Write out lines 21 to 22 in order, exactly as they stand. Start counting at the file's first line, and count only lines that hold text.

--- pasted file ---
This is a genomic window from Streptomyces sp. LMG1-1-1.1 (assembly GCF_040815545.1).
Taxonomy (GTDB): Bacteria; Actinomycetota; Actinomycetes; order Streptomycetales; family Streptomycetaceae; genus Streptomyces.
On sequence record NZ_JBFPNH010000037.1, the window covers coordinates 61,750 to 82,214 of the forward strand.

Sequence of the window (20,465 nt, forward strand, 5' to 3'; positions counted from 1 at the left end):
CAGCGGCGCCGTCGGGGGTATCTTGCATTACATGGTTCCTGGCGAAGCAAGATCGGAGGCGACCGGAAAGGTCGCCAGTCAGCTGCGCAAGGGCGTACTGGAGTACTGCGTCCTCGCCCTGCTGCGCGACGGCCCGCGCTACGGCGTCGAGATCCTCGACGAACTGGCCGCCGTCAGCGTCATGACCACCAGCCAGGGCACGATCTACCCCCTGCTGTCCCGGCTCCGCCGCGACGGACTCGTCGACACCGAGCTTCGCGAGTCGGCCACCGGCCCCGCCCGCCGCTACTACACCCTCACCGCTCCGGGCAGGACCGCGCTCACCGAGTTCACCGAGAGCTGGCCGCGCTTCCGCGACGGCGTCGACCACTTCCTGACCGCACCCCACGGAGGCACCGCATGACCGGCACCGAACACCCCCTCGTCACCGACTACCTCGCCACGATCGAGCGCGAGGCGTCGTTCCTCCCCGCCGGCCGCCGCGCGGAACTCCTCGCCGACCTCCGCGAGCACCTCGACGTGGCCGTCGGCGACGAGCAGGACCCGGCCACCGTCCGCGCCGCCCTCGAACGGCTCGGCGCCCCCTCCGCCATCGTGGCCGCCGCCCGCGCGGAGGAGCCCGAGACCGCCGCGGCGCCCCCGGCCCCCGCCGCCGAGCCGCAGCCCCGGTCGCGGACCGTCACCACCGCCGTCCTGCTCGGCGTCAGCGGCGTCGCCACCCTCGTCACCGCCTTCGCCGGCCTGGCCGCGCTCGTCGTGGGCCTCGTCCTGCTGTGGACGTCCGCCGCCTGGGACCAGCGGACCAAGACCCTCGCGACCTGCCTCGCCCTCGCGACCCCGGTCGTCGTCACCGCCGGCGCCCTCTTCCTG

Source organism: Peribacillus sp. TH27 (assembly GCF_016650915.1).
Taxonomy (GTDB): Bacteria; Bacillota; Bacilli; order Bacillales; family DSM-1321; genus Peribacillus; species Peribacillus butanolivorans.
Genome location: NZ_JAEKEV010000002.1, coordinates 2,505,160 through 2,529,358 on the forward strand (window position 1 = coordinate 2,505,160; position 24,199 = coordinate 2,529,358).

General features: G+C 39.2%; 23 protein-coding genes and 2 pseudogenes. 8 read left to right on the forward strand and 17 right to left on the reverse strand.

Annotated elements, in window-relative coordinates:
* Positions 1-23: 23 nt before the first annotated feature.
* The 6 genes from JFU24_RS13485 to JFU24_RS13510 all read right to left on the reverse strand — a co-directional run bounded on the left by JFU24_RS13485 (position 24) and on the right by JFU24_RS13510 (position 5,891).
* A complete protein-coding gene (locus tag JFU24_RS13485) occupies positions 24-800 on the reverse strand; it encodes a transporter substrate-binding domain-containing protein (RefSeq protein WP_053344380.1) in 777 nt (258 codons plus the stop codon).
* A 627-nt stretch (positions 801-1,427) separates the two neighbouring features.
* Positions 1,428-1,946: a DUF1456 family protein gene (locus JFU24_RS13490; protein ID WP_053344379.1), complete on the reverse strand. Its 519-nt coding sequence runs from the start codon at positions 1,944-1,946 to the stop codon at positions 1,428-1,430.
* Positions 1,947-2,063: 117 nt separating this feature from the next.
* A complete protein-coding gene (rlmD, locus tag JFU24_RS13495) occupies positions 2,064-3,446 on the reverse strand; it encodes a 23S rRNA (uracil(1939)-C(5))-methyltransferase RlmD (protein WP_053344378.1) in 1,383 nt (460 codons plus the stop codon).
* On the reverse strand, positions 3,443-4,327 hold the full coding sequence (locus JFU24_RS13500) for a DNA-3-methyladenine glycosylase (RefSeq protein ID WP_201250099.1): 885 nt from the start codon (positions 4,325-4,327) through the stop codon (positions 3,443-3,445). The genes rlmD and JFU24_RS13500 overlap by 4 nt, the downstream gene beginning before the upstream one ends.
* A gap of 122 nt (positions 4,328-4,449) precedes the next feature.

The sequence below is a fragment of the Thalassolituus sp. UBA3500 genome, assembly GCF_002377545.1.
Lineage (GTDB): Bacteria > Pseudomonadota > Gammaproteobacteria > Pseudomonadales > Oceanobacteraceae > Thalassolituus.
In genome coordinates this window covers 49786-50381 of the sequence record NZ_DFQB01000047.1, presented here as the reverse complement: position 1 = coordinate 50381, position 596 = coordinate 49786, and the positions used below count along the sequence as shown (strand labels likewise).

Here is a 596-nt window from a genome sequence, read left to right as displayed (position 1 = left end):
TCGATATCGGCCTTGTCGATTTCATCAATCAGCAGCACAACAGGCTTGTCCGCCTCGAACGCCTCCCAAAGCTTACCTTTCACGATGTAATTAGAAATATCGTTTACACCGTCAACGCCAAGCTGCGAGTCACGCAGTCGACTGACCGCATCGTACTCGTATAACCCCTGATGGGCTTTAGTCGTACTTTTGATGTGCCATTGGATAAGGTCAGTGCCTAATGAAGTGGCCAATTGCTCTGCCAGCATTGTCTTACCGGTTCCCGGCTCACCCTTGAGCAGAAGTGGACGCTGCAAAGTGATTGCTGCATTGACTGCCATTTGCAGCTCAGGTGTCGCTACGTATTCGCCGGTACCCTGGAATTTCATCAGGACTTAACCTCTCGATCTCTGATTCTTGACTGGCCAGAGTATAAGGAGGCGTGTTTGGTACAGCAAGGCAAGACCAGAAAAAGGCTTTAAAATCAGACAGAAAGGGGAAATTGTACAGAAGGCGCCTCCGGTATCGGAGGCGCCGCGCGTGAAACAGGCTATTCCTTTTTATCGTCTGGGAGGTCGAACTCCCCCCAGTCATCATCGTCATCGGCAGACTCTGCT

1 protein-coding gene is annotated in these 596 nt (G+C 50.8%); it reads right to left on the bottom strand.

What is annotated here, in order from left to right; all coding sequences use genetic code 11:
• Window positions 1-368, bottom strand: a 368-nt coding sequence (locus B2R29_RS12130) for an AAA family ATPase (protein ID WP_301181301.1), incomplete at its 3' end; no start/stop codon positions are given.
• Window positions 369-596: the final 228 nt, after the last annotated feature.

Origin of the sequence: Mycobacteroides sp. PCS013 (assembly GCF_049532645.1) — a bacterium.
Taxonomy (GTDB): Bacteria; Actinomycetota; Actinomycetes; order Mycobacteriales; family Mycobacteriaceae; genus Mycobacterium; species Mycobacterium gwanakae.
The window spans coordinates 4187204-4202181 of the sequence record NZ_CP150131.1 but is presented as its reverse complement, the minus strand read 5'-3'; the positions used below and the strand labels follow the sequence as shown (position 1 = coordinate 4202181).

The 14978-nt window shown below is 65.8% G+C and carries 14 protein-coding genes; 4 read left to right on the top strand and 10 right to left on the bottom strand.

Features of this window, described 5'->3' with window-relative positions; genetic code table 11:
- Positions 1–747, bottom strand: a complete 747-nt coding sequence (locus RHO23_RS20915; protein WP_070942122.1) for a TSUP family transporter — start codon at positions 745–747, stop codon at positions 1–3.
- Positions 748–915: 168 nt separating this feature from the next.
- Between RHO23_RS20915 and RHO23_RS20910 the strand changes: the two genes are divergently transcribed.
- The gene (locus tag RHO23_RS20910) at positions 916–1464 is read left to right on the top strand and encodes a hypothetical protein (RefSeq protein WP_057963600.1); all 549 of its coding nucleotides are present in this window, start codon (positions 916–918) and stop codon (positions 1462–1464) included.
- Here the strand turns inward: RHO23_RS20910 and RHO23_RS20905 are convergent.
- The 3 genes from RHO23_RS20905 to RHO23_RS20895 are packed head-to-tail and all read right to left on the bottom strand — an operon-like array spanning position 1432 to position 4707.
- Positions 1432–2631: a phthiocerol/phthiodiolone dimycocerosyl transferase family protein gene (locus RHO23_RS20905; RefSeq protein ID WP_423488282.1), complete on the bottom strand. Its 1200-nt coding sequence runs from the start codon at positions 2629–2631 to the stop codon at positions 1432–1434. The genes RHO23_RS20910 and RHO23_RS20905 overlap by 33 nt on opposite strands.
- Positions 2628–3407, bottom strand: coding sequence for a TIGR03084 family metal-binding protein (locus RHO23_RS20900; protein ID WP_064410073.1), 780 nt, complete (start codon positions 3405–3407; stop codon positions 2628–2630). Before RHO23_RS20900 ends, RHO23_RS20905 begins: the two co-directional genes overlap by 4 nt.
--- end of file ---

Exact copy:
Lineage (GTDB): Bacteria > Pseudomonadota > Gammaproteobacteria > Pseudomonadales > Oceanobacteraceae > Thalassolituus.
In genome coordinates this window covers 49786-50381 of the sequence record NZ_DFQB01000047.1, presented here as the reverse complement: position 1 = coordinate 50381, position 596 = coordinate 49786, and the positions used below count along the sequence as shown (strand labels likewise).